Contract year disappointments & surprises
While there is still plenty of time for fortunes to change, here are the players in contract years that have been disappointments and surprises at the NFL season’s quarter mark.
Demaryius Thomas (WR)-Denver Broncos
Thomas has taken a back seat to free agent acquisition Emmanuel Sanders.
Thomas has started the season with his worst three-game stretch since Peyton Manning became Denver’s quarterback in 2012. He has 13 receptions for 141 yards and only one touchdown. Thomas, who has averaged 93 receptions, 1,432 receiving yards and 12 touchdown catches over the past two seasons, is also tied for second in the NFL with four dropped passes.
Darrelle Revis (CB)-New England Patriots
Revis has a two-year, $32 million deal on paper. In reality, it’s a one-year contract for $12 million. 2015 is an option year that the Patriots must exercise before the end of the 2014 league year (around March 10). If the option isn’t exercised, the Patriots are prohibited from designating Revis as their franchise or transition player in 2015. Revis’ $20 million 2015 salary on a $25 million cap number practically ensures that the option year won’t be picked up.
Wide receivers are no longer getting stranded on Revis Island. Mike Wallace got the best of Revis in the season opener. Surprisingly, rookie quarterback Derek Carr targeted Revis six times for five completions when the Oakland Raiders played the Patriots. Alex Smith didn’t shy away from Revis either in the Kansas City Chiefs’ blowout victory over the Patriots on Monday night.
Torrey Smith (WR)-Baltimore Ravens
Smith led the Ravens with 65 receptions and 1,128 receiving yards in 2013. Joe Flacco quickly developing chemistry with free agent pickup Steve Smith has relegated the 2011 second-round pick to a secondary receiving option. He’s been targeted just 22 times this season while the former Carolina Panther has 25 receptions (on 41 targets). With only eight catches for 138 yards and one touchdown, Smith is on pace for just under half the receptions and yardage he produced last season.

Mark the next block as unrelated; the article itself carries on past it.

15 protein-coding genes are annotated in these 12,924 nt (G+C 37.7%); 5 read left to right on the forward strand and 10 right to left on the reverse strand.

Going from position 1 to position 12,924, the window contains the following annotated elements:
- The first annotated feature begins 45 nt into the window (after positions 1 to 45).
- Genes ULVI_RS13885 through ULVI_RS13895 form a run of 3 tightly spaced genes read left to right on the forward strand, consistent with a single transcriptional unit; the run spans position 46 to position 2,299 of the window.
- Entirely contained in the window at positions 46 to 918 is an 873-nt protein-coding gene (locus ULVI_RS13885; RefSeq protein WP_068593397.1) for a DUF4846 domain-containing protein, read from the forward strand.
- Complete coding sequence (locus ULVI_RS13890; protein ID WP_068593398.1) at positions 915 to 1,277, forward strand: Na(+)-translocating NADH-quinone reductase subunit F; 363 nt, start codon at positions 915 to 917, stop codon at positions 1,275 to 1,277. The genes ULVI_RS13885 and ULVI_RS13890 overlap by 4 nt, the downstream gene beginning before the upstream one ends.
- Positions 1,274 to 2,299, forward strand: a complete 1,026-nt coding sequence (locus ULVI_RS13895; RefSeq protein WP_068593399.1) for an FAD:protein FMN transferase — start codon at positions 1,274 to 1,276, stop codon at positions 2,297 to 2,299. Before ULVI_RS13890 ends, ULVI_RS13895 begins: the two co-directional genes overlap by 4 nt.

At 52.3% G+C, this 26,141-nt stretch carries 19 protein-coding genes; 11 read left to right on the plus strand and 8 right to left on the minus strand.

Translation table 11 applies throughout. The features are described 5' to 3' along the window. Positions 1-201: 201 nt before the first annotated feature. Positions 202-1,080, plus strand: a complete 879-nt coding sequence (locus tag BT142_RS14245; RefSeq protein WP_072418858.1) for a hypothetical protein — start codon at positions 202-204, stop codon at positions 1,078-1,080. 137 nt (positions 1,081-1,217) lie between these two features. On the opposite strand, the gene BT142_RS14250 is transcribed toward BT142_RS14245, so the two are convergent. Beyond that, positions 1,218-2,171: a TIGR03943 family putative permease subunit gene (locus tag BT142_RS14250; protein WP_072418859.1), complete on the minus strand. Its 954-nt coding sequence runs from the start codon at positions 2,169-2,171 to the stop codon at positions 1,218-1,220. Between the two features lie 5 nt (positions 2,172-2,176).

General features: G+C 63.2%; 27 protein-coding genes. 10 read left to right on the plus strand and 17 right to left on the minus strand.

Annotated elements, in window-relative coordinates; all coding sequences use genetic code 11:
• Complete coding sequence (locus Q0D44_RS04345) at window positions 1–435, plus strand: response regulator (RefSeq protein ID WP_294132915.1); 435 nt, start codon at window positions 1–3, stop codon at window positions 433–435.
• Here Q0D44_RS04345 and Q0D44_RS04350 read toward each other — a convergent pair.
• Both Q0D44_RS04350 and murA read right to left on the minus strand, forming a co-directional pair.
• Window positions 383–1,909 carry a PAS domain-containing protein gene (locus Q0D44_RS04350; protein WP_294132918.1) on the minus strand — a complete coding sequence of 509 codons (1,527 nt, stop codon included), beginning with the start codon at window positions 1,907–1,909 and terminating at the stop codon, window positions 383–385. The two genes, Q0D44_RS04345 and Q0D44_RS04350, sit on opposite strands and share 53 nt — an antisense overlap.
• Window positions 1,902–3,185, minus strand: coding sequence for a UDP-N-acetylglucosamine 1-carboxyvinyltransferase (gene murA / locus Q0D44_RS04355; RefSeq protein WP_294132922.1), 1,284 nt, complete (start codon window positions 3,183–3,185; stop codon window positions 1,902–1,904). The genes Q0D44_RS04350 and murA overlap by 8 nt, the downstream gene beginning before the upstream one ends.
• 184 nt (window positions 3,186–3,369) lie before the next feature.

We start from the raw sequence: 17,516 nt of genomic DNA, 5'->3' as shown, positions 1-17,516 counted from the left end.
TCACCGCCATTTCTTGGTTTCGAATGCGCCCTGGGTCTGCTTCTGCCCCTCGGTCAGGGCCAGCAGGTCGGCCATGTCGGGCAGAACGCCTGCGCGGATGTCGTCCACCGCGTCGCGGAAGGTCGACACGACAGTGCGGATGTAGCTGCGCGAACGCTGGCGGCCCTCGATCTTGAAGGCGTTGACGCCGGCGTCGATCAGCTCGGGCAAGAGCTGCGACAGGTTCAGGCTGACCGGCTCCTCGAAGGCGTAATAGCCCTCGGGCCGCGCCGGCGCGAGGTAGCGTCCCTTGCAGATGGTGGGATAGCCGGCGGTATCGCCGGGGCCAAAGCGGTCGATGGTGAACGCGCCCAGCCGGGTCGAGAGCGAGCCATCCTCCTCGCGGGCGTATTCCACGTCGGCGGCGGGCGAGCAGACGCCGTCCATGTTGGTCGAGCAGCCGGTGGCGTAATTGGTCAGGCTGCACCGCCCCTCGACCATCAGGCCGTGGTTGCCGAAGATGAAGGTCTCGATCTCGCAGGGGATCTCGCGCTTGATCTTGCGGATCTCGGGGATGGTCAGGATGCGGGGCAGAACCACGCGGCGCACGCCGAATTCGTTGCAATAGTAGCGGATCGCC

DeMarco Murray (RB)-Dallas Cowboys
Murray is the sixth running back since 2000 on pace for 2,000 rushing yards after his team’s first four games. His 534 rushing yards and five touchdowns have gotten the Cowboys off to an unexpected 3-1 start and made him a leading candidate for MVP. It would be a surprise if Murray made a run at Eric Dickerson’s single season rushing record of 2,105 yards given his injury history. Murray has missed eleven games in his three previous NFL seasons because of ankle, foot and knee injuries. Running backs with such a hot start since the turn of the century also haven’t been able to sustain their pace of production. The good news for Murray is that these five other running backs finished the season with an average of 355 carries for 1,701 rushing yards and 13 rushing touchdowns. Jamal Lewis was the only back to top the 2,000-yard mark. He rushed for 2,066 yards in 2003.
Nick Fairley (DT)-Detroit Lions
Fairley has come on strong since being demoted during the preseason.
Fairley has raised his level of play to form arguably the NFL’s best defensive tackle duo with perennial All-Pro Ndamukong Suh after a brief demotion during the preseason. The Lions are first in total defense and fourth in points allowed. Fairley may make the Lions regret their decision to pass on a fifth-year option with him for next year at $5.477 million, especially if the reports of Suh looking to sign elsewhere in 2015 free agency are true.
Brandon Flowers (CB)-San Diego Chargers
Flowers was released by the Kansas City Chiefs in June because he didn’t fit the team’s preference for tall, press coverage cornerbacks at 5’9”. He quickly signed a one-year, $3 million deal (worth a maximum of $5 million through incentives) with the Chargers. Flowers has brought stability to a secondary that was regularly victimized through the air in 2013. The Chargers have jumped from 29th in pass defense last season to 11th this season. Flowers is the NFL’s top ranked cornerback in 2014 according to Pro Football Focus’ ratings.
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Joel Corry is a former sports agent who helped found Premier Sports & Entertainment, a sports management firm that represents professional athletes and coaches. Prior to his tenure at Premier, Joel worked for Management Plus Enterprises, which represented Shaquille O'Neal, Hakeem Olajuwon and Ronnie Lott. You can email Joel at email@example.com.